By 1676 Sweden reigned supreme in the southern Baltic and in northern Europe. It had recently captured the territory of Scania in 1658 after centuries of Danish control, and Denmark had been eyeing opportunities to recapture it ever since.
When the war over Scania began in 1675 the stage was set for a battle off the coast of Öland as Sweden desperately needed to get reinforcements to its positions in northern Germany and Denmark wanted to land troops on Swedish soil.
At the beginning of the battle the Swedish ship Kronan was sunk. This vessel was carrying Lorentz Krutz, the Admiral of the Realm and commander of the Swedish navy, as well as 800 other men and high-ranking admirals. As the Kronan sank the Danish and Dutch navies surrounded the ship of the second-in-command and sank it as well. In the total confusion the Swedish navies retreated.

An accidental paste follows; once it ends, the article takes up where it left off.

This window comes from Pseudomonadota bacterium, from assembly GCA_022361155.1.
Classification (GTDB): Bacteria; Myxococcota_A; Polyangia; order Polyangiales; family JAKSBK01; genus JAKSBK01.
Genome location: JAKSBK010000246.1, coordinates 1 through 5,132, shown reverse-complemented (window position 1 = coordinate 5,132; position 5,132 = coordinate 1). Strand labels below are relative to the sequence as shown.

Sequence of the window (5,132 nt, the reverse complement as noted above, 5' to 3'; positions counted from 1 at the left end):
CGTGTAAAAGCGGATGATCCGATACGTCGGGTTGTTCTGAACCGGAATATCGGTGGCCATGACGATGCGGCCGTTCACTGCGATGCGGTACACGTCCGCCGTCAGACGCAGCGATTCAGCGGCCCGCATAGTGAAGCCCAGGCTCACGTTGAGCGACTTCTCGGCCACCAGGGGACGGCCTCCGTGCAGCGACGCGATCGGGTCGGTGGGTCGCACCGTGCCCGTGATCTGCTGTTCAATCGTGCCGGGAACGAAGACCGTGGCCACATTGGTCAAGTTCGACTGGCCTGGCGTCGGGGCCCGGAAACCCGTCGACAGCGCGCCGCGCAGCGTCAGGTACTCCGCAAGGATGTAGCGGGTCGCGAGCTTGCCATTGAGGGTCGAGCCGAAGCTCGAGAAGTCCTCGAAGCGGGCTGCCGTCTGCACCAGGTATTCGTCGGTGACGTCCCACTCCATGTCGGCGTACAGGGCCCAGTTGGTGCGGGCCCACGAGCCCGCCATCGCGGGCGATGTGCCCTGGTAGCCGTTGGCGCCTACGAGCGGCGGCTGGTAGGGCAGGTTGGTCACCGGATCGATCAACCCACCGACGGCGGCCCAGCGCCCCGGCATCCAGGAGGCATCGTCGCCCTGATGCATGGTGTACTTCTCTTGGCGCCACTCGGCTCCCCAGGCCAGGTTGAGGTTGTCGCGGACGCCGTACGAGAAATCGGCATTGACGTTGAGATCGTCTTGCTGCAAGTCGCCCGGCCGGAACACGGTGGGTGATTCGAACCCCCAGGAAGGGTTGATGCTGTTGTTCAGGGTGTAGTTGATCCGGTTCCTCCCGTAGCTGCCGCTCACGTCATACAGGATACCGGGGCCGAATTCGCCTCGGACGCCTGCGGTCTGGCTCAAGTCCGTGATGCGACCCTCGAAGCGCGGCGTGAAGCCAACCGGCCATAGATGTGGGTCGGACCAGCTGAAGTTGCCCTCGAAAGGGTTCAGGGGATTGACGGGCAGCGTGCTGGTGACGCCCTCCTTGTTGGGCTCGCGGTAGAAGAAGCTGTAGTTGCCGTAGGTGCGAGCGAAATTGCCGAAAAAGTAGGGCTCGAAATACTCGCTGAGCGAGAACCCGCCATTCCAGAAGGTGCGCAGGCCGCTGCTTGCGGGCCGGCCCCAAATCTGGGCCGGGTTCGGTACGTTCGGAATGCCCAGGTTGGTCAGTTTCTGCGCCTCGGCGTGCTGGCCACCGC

From here the Danes had total naval superiority during the conflict and were able to invade Scania shortly after. Despite stunning naval success, the Danes were unable to recapture the territories in the war.
Artist: Claus Møinichen
Location painted: East Coast of Öland, Sweden
- 1676-06-01 Battle of Öland: allied Danish-Dutch forces defeat the Swedish navy in the Baltic Sea, during the Scanian War (1675–79)